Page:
Tuesday, December 8, 2015

Goodbye Kin Shop

Last month, news broke that Chef Harold Dieterle was planning to close his last 2 restaurants in NYC, Perilla and Kin Shop. We had visited both a few times over the years and had some fantastic meals, and were truly disappointed to hear that news. The reasons for closing made a lot of sense, but it was still sad for us.

Our table on our first visit to Kin Shop

NYC doesn't have any shortage of Thai restaurants. (Just look at our neighborhood, Hell's Kitchen, with Thai restaurants up and down the avenues.) But Chef Harold did something different with Kin Shop. The food there was amazing, and it was nothing like any of the other Thai restaurants we'd ever been to. Once we heard they were closing before Thanksgiving, we made one last reservation for Kin Shop for my birthday dinner. A bit bittersweet - nice to celebrate and eat good food, but sad that this would be the last time we'd ever get there. So to say a final goodbye, this post is our chance to reminisce about some truly delicious food (from both our goodbye visit and previous visits), and to thank everyone involved in the enterprise for giving us the chance to have a few really wonderful experiences.

One of the dishes everyone always talked about at Kin Shop was the spicy duck laab salad (with toasted rice, ground chili, and romaine hearts), and we got it on every visit. It was a no-brainer given our love of larb (which has definitely been mentioned here before). It had 4 stars for spice level (the highest) on the menu, and they were not playing around when it came to the spice. We never asked them to tone it down, because we wanted the dish the way it was intended to be. Although it was really spicy, it was bearable with multiple glasses of water and other dishes to cool off our tongues. I'm not sure exactly how to describe it, but it's kind of like that type of spice level where you absolutely feel the kick and need to remedy it, but it tastes so good that you want to eat it that spicy. It was definitely not the painfully spicy level that we will never forget from Jitlada, but a good, very spicy level.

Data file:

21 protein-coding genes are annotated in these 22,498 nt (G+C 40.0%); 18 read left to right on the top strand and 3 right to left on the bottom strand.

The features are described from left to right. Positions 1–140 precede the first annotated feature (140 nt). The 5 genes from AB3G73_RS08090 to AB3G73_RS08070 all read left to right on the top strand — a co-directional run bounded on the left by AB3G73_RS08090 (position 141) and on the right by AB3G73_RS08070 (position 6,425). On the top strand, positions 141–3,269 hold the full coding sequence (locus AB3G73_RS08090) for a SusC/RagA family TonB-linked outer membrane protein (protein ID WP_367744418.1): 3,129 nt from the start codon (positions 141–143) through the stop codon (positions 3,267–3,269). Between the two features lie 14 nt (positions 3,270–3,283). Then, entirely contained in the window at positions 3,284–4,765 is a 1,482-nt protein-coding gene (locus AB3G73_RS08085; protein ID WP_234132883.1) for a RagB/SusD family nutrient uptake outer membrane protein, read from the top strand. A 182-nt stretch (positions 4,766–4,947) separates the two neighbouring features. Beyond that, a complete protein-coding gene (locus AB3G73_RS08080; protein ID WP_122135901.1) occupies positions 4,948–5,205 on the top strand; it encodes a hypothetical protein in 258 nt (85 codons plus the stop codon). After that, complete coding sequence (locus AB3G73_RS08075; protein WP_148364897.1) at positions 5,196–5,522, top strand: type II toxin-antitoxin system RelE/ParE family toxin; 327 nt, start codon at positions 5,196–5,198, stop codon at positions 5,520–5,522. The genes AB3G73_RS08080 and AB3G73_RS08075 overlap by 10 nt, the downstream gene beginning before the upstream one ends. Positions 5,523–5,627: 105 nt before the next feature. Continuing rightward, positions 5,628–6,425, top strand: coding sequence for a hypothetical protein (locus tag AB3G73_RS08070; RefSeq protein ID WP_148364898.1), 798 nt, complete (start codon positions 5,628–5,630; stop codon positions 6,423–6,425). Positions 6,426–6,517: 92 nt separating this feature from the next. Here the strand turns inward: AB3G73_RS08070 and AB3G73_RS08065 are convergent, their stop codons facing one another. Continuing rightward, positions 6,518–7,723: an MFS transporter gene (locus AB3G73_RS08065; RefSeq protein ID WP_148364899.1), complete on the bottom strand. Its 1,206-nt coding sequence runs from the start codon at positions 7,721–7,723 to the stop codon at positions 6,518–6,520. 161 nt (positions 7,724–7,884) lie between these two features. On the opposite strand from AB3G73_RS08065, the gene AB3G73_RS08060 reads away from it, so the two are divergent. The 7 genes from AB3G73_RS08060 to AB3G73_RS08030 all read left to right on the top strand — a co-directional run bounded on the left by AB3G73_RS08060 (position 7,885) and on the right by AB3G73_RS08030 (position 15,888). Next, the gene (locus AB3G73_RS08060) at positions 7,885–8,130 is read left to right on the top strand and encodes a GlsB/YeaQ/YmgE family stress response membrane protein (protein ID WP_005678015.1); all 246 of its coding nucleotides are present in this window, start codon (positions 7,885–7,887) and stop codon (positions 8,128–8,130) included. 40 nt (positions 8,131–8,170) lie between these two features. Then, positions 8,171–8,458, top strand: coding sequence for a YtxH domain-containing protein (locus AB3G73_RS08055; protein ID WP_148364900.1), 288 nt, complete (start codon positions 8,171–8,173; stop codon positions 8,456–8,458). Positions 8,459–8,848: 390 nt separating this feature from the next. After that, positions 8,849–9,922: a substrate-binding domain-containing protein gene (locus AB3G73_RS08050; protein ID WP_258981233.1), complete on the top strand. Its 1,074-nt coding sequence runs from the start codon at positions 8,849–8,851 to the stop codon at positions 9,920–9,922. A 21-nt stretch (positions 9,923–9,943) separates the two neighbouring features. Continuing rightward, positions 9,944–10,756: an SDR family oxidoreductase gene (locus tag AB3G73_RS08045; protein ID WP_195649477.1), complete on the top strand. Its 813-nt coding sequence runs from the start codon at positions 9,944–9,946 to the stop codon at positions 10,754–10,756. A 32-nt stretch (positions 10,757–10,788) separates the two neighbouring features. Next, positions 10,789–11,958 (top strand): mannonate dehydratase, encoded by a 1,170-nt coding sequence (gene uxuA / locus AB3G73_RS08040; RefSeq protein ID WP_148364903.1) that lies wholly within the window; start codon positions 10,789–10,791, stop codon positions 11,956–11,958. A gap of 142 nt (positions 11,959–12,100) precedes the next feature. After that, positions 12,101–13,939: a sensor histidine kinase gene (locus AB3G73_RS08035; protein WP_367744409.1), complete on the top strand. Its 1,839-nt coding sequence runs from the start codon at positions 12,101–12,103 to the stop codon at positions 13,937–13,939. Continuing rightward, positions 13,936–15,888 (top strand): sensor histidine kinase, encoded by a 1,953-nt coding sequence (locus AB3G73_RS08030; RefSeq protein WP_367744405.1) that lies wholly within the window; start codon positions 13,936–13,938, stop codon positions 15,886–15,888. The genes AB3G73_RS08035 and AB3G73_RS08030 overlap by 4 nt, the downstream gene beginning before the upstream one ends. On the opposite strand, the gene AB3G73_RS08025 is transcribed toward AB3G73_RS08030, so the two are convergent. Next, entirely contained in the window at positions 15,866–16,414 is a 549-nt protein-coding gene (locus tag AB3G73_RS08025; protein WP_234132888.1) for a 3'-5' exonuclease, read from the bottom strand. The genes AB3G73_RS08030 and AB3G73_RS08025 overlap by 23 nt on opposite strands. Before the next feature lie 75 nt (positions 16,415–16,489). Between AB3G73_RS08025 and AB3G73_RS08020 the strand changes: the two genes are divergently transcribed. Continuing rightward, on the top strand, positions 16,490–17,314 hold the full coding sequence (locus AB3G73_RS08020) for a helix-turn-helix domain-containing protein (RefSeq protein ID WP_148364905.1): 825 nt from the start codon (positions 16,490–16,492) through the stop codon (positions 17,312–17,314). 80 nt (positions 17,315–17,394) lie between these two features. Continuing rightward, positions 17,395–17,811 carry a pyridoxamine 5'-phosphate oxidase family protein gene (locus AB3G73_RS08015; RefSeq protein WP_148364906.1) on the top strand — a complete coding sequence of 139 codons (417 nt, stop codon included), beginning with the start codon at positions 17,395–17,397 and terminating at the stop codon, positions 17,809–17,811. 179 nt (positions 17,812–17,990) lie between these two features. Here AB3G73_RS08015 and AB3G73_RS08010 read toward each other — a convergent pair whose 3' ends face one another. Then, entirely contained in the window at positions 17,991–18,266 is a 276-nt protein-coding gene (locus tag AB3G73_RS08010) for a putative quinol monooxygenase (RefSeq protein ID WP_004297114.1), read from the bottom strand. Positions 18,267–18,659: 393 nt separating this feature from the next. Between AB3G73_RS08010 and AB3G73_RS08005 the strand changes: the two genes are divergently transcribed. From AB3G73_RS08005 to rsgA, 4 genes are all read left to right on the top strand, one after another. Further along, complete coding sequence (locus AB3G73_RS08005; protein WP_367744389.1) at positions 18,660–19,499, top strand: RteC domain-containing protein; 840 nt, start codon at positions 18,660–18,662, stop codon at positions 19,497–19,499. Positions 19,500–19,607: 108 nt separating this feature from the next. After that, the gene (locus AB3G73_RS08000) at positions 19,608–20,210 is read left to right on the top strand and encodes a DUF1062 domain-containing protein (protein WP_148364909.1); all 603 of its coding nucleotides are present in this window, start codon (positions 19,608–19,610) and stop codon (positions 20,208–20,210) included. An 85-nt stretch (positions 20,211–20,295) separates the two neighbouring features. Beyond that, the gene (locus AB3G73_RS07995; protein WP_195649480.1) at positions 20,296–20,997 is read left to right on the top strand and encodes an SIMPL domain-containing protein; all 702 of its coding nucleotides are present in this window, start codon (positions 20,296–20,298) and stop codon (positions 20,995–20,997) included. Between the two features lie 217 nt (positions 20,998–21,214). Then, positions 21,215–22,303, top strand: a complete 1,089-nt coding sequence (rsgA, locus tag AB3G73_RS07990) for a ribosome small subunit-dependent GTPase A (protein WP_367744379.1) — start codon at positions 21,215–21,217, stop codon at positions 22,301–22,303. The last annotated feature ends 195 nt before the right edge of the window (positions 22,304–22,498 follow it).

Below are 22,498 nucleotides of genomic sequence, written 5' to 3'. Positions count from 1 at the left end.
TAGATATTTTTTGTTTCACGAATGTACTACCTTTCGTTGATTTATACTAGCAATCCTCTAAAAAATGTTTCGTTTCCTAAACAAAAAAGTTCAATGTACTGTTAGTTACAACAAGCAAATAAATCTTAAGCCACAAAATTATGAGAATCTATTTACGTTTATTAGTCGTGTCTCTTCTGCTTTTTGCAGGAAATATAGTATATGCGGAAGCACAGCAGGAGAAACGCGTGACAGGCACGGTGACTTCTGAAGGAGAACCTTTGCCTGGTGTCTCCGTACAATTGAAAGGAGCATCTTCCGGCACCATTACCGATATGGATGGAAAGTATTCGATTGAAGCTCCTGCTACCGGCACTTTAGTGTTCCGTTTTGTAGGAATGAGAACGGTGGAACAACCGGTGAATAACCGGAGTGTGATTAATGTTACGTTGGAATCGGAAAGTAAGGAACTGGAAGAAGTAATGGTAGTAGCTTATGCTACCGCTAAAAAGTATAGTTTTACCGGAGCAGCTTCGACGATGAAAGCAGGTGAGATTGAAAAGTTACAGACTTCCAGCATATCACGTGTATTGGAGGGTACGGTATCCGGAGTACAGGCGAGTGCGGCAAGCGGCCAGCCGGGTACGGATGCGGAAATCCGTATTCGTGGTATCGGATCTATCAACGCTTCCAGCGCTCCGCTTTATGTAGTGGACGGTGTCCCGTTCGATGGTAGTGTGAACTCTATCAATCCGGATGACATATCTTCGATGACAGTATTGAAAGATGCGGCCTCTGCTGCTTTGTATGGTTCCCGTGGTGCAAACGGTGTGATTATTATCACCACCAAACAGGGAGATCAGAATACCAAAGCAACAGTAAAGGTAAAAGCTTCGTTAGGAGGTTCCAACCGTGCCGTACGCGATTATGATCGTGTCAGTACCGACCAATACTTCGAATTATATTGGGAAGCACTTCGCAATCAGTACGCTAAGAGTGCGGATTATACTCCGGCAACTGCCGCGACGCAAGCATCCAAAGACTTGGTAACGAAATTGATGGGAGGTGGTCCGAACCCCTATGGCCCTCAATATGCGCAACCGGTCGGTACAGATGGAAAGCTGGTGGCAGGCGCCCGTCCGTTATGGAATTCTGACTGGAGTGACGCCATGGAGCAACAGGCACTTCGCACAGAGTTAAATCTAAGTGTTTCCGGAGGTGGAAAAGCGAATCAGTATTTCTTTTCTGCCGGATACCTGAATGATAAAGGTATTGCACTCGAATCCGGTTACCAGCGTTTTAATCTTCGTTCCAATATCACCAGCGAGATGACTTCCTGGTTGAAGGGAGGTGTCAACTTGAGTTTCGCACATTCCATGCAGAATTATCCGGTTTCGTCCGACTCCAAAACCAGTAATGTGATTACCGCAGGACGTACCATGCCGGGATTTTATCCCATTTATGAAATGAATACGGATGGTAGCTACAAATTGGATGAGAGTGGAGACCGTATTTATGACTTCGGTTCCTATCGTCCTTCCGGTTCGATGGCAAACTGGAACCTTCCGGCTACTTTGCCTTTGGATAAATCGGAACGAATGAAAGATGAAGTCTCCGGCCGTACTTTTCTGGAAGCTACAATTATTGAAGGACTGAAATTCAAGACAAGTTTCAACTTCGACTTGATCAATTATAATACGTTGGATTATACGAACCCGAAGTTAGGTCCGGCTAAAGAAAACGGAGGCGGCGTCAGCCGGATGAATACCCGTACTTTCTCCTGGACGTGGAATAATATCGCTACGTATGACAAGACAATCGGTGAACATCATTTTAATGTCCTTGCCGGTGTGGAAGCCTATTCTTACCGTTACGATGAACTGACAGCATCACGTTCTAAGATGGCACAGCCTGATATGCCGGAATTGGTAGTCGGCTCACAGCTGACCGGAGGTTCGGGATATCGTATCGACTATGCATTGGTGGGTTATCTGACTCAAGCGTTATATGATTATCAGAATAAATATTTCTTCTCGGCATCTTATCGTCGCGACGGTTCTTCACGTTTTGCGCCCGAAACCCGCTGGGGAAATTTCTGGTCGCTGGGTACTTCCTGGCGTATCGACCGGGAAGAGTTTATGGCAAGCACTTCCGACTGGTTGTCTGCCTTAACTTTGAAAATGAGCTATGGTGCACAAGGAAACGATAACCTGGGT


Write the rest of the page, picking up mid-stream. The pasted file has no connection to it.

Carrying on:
We always ordered some vegetables with our meal, and at our last one, we picked the crispy brussels sprouts with Chinese sausage, persimmon nam prik, and plum vinaigrette. Since we never posted about Kin Shop before (although we always intended to), we could never remember which vegetables we got on previous visits. Looking through old photos, apparently we've always been attracted to this dish, because we've gotten it in some form on every visit.

The time before it was the same preparation but with fried bok choy shoots, and another time it was also brussels sprouts (but with much more prominent amounts of Chinese sausage). This was one of our favorite dishes at our goodbye dinner, so I'd like to say that we kept getting it because we remembered we loved it, but obviously that's not true. Something about the salty Chinese sausage and the sweet/sour flavors of the persimmon nam prik and plum vinaigrette are just so good together, and I'm 99% sure there's no way I could ever replicate this at home.

Our favorite version was probably the one we got on our goodbye visit. The balance of sausage to brussels sprouts was just right. The sprouts were lighter and crispier. The flavors were just so, so good. We will definitely miss these brussels sprouts.

The other vegetable dish that was always on the menu was the stir-fry of aquatic vegetables (water spinach, water chestnuts, and watercress), which we got on an earlier visit. While this was good, the brussels sprouts were better in our opinion. You could probably get a similar dish to this one in other Asian restaurants, but the other vegetable dish would likely be harder to find (not that I've done any research on that fact).

We didn't just get old favorites on our last visit, but devoted 60% of our order to new stuff. This smoked bluefish fried rice with pickled shallots, steamed egg, and crispy garlic was new for us, and it rivaled the brussels sprouts for our favorite dish of the night. The flavors of this fried rice were amazing. Lots of garlic and shallots, the smokiness of the fish, the hot sauce on top, it was all so good. We probably could have each eaten the entire plate ourselves. I found myself wondering how it was possible that we had never gotten it before, but I looked back at old photos of the menu and each other time, it was a different fried rice preparation, never with smoked fish. We were really glad this was on the menu for our goodbye visit and that we got to try something so delicious.